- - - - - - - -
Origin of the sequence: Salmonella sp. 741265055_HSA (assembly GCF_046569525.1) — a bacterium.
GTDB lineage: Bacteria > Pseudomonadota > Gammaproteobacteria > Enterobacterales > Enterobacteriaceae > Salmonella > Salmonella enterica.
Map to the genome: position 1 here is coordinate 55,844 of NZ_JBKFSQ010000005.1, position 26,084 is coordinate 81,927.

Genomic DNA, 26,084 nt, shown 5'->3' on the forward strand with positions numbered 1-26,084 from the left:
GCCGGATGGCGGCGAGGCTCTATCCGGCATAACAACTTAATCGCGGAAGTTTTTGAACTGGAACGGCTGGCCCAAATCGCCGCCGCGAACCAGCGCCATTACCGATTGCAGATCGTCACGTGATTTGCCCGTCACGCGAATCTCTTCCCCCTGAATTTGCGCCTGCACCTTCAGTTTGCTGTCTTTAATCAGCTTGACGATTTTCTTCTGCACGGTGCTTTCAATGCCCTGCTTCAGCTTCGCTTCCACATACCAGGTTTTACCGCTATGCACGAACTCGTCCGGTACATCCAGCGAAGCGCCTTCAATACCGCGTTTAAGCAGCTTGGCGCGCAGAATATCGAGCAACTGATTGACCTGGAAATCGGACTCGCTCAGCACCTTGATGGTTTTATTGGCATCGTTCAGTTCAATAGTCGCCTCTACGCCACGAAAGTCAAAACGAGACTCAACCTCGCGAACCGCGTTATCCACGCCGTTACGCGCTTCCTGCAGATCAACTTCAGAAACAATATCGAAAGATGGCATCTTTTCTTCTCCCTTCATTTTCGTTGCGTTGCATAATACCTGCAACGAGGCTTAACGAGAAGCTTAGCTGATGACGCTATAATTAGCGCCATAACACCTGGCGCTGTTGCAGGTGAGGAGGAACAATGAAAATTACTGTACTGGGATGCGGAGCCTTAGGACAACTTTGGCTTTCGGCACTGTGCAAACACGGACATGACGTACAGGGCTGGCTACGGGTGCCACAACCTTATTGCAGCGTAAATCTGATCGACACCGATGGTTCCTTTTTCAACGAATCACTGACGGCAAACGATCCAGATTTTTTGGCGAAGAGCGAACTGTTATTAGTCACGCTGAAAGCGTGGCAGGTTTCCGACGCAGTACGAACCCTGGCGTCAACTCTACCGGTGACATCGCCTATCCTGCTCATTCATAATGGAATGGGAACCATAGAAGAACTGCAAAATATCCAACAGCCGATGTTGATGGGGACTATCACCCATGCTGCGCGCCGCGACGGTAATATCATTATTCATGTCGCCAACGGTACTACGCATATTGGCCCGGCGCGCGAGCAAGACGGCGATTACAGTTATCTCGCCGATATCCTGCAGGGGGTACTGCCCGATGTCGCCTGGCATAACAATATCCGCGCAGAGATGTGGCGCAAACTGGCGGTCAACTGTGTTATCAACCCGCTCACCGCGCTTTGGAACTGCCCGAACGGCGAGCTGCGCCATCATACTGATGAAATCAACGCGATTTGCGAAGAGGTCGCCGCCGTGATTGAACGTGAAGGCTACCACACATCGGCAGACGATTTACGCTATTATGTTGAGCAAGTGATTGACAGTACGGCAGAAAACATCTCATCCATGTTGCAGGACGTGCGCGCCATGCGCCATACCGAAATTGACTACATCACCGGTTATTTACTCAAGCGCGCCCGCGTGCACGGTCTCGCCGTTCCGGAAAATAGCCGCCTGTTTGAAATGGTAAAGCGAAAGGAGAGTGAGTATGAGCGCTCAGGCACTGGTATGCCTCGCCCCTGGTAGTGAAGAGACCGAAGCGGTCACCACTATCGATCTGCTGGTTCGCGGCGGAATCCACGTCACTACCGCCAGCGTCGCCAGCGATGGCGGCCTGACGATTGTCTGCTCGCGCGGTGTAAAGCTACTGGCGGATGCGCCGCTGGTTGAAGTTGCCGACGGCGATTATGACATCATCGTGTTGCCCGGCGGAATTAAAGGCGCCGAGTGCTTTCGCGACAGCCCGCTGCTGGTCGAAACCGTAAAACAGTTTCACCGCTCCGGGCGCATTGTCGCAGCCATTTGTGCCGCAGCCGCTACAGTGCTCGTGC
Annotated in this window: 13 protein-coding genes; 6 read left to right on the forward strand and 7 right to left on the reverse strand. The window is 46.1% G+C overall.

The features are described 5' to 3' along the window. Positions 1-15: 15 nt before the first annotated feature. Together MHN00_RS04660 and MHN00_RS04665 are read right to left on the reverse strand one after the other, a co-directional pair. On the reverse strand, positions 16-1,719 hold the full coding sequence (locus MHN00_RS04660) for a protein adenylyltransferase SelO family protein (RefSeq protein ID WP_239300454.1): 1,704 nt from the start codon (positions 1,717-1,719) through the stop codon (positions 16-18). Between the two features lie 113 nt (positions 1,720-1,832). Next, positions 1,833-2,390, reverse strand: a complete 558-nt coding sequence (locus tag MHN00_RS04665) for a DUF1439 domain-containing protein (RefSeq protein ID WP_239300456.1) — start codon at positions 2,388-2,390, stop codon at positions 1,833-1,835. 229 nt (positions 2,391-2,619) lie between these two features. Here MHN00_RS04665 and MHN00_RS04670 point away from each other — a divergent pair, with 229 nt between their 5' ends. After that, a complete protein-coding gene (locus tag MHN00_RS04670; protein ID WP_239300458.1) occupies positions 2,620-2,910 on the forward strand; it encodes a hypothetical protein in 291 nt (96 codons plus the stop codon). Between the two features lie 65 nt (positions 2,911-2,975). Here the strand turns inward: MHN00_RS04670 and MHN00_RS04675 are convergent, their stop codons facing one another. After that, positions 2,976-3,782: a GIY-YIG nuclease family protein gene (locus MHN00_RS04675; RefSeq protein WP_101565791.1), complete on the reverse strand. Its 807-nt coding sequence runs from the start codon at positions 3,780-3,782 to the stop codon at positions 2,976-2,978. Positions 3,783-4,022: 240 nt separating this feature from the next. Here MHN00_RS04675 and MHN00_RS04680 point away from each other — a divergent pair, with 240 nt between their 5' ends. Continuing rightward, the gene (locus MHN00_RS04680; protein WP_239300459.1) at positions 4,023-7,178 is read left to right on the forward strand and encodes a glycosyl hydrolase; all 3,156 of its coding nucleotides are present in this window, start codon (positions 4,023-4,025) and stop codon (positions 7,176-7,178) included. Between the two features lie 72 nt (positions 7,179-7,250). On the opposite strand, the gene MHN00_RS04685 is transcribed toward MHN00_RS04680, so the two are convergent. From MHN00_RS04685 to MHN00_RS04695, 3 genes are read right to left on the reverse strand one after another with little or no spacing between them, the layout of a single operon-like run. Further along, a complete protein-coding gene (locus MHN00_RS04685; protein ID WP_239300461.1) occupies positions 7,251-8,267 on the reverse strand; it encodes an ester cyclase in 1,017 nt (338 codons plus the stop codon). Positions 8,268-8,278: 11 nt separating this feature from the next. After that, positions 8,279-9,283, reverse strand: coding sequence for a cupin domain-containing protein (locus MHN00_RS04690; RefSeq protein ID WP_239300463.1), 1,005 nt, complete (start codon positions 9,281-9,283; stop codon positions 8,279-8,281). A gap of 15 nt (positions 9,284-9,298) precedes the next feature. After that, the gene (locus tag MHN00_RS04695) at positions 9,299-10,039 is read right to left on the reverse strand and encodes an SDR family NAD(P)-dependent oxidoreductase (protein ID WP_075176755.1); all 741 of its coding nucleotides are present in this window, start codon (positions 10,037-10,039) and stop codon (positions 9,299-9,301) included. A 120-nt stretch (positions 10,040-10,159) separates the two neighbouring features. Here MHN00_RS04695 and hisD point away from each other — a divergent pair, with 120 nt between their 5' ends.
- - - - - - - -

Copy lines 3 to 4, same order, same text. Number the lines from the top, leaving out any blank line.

Map to the genome: position 1 here is coordinate 55,844 of NZ_JBKFSQ010000005.1, position 26,084 is coordinate 81,927.

Genomic DNA, 26,084 nt, shown 5'->3' on the forward strand with positions numbered 1-26,084 from the left: